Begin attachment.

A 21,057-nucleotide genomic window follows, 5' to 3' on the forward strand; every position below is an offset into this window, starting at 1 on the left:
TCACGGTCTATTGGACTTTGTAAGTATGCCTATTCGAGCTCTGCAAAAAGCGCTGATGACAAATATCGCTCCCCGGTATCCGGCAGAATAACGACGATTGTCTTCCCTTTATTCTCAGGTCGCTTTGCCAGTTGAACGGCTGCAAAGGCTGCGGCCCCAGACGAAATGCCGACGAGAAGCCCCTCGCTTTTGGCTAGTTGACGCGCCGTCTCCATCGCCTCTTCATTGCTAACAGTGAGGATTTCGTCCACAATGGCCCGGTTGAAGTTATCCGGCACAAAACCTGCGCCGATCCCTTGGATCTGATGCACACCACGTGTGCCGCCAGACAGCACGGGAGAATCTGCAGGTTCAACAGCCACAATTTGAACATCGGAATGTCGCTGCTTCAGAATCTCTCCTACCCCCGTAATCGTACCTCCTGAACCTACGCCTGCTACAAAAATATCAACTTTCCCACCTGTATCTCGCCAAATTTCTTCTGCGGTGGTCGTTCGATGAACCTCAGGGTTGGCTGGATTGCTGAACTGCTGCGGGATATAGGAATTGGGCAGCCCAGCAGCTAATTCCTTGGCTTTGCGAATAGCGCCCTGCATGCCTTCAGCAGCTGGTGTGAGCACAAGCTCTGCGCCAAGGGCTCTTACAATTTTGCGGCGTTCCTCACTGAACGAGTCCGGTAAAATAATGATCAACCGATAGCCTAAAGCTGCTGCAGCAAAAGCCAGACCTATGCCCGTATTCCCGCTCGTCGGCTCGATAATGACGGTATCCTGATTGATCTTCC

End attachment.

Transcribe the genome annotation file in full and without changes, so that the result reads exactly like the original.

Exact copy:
A 21,057-nucleotide genomic window follows, 5' to 3' on the forward strand; every position below is an offset into this window, starting at 1 on the left:
TCACGGTCTATTGGACTTTGTAAGTATGCCTATTCGAGCTCTGCAAAAAGCGCTGATGACAAATATCGCTCCCCGGTATCCGGCAGAATAACGACGATTGTCTTCCCTTTATTCTCAGGTCGCTTTGCCAGTTGAACGGCTGCAAAGGCTGCGGCCCCAGACGAAATGCCGACGAGAAGCCCCTCGCTTTTGGCTAGTTGACGCGCCGTCTCCATCGCCTCTTCATTGCTAACAGTGAGGATTTCGTCCACAATGGCCCGGTTGAAGTTATCCGGCACAAAACCTGCGCCGATCCCTTGGATCTGATGCACACCACGTGTGCCGCCAGACAGCACGGGAGAATCTGCAGGTTCAACAGCCACAATTTGAACATCGGAATGTCGCTGCTTCAGAATCTCTCCTACCCCCGTAATCGTACCTCCTGAACCTACGCCTGCTACAAAAATATCAACTTTCCCACCTGTATCTCGCCAAATTTCTTCTGCGGTGGTCGTTCGATGAACCTCAGGGTTGGCTGGATTGCTGAACTGCTGCGGGATATAGGAATTGGGCAGCCCAGCAGCTAATTCCTTGGCTTTGCGAATAGCGCCCTGCATGCCTTCAGCAGCTGGTGTGAGCACAAGCTCTGCGCCAAGGGCTCTTACAATTTTGCGGCGTTCCTCACTGAACGAGTCCGGTAAAATAATGATCAACCGATAGCCTAAAGCTGCTGCAGCAAAAGCCAGACCTATGCCCGTATTCCCGCTCGTCGGCTCGATAATGACGGTATCCTGATTGATCTTCC